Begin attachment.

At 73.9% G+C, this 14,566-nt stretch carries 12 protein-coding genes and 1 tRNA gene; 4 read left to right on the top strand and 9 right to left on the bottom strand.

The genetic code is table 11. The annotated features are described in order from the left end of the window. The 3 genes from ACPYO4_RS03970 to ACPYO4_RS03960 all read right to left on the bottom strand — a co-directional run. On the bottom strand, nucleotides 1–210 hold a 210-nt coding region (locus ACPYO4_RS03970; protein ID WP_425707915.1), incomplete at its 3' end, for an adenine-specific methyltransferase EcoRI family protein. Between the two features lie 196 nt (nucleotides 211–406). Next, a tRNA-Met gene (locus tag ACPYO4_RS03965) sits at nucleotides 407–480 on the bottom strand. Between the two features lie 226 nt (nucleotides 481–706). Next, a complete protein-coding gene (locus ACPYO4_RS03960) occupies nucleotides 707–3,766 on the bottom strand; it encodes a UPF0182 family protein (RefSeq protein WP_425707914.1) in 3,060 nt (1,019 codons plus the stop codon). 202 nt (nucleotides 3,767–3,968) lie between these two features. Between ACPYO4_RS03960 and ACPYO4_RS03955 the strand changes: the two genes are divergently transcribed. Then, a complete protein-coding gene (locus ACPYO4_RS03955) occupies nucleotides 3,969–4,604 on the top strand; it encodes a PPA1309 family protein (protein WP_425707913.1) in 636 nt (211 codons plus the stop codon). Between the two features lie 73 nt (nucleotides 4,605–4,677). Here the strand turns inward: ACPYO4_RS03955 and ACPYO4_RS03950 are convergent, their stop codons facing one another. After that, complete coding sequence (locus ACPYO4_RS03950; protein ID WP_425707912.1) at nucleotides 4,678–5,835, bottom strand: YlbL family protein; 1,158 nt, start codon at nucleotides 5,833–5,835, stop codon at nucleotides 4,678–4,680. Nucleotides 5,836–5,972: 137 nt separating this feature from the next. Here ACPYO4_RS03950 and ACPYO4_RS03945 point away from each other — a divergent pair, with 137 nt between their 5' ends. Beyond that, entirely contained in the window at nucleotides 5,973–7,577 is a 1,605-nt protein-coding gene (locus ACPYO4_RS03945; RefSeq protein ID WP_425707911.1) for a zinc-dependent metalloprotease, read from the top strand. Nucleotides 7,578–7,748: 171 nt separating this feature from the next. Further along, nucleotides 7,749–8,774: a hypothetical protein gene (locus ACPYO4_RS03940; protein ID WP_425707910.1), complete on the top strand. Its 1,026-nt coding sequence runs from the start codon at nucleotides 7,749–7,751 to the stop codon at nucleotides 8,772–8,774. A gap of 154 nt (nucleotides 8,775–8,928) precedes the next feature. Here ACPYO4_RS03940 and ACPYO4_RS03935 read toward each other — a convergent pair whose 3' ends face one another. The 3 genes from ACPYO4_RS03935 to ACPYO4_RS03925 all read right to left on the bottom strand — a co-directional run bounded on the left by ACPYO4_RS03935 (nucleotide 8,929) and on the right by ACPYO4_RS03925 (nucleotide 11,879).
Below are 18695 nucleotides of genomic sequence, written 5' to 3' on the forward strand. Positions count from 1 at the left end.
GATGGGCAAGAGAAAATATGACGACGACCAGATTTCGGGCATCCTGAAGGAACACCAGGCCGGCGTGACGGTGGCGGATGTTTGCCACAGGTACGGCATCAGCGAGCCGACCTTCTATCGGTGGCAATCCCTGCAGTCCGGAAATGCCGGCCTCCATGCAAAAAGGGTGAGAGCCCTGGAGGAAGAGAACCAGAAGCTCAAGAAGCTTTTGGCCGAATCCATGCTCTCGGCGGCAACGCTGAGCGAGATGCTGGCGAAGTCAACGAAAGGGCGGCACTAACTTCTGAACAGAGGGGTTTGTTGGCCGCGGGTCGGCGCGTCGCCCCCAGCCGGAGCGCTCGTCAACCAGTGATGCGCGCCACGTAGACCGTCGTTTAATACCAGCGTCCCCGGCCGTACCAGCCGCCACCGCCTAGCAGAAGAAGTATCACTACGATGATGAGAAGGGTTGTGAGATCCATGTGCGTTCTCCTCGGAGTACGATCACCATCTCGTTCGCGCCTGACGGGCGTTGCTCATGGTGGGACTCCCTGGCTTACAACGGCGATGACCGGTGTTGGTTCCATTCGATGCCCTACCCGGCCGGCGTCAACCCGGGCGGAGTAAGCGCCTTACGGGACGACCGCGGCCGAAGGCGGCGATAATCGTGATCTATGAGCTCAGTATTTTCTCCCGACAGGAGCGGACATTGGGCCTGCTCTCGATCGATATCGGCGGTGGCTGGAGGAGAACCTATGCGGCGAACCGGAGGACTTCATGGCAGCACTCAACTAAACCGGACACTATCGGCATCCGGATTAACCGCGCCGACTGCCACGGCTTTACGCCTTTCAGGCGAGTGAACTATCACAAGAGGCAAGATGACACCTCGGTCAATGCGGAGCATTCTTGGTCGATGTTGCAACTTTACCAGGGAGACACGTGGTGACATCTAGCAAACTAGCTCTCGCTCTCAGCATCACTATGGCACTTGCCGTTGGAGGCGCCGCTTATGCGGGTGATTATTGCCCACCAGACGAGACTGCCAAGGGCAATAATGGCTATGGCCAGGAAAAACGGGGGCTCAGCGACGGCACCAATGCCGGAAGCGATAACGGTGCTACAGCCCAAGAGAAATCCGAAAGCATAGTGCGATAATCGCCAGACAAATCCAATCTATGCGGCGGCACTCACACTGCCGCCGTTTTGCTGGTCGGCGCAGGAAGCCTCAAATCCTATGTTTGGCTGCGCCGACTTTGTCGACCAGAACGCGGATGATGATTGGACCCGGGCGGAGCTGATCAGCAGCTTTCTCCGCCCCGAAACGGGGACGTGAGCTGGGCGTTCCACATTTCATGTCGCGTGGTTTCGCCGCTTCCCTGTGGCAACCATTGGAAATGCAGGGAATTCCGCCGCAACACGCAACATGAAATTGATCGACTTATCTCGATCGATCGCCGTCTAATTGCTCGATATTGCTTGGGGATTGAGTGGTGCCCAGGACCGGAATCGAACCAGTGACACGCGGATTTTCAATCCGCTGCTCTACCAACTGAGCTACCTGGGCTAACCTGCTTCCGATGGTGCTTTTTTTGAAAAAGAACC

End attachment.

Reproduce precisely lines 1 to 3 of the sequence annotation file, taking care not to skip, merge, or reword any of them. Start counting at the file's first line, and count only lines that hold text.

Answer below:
At 73.9% G+C, this 14,566-nt stretch carries 12 protein-coding genes and 1 tRNA gene; 4 read left to right on the top strand and 9 right to left on the bottom strand.

The genetic code is table 11. The annotated features are described in order from the left end of the window. The 3 genes from ACPYO4_RS03970 to ACPYO4_RS03960 all read right to left on the bottom strand — a co-directional run. On the bottom strand, nucleotides 1–210 hold a 210-nt coding region (locus ACPYO4_RS03970; protein ID WP_425707915.1), incomplete at its 3' end, for an adenine-specific methyltransferase EcoRI family protein. Between the two features lie 196 nt (nucleotides 211–406). Next, a tRNA-Met gene (locus tag ACPYO4_RS03965) sits at nucleotides 407–480 on the bottom strand. Between the two features lie 226 nt (nucleotides 481–706). Next, a complete protein-coding gene (locus ACPYO4_RS03960) occupies nucleotides 707–3,766 on the bottom strand; it encodes a UPF0182 family protein (RefSeq protein WP_425707914.1) in 3,060 nt (1,019 codons plus the stop codon). 202 nt (nucleotides 3,767–3,968) lie between these two features. Between ACPYO4_RS03960 and ACPYO4_RS03955 the strand changes: the two genes are divergently transcribed. Then, a complete protein-coding gene (locus ACPYO4_RS03955) occupies nucleotides 3,969–4,604 on the top strand; it encodes a PPA1309 family protein (protein WP_425707913.1) in 636 nt (211 codons plus the stop codon). Between the two features lie 73 nt (nucleotides 4,605–4,677). Here the strand turns inward: ACPYO4_RS03955 and ACPYO4_RS03950 are convergent, their stop codons facing one another. After that, complete coding sequence (locus ACPYO4_RS03950; protein ID WP_425707912.1) at nucleotides 4,678–5,835, bottom strand: YlbL family protein; 1,158 nt, start codon at nucleotides 5,833–5,835, stop codon at nucleotides 4,678–4,680. Nucleotides 5,836–5,972: 137 nt separating this feature from the next. Here ACPYO4_RS03950 and ACPYO4_RS03945 point away from each other — a divergent pair, with 137 nt between their 5' ends. Beyond that, entirely contained in the window at nucleotides 5,973–7,577 is a 1,605-nt protein-coding gene (locus ACPYO4_RS03945; RefSeq protein ID WP_425707911.1) for a zinc-dependent metalloprotease, read from the top strand. Nucleotides 7,578–7,748: 171 nt separating this feature from the next. Further along, nucleotides 7,749–8,774: a hypothetical protein gene (locus ACPYO4_RS03940; protein ID WP_425707910.1), complete on the top strand. Its 1,026-nt coding sequence runs from the start codon at nucleotides 7,749–7,751 to the stop codon at nucleotides 8,772–8,774. A gap of 154 nt (nucleotides 8,775–8,928) precedes the next feature. Here ACPYO4_RS03940 and ACPYO4_RS03935 read toward each other — a convergent pair whose 3' ends face one another. The 3 genes from ACPYO4_RS03935 to ACPYO4_RS03925 all read right to left on the bottom strand — a co-directional run bounded on the left by ACPYO4_RS03935 (nucleotide 8,929) and on the right by ACPYO4_RS03925 (nucleotide 11,879).
Below are 18695 nucleotides of genomic sequence, written 5' to 3' on the forward strand. Positions count from 1 at the left end.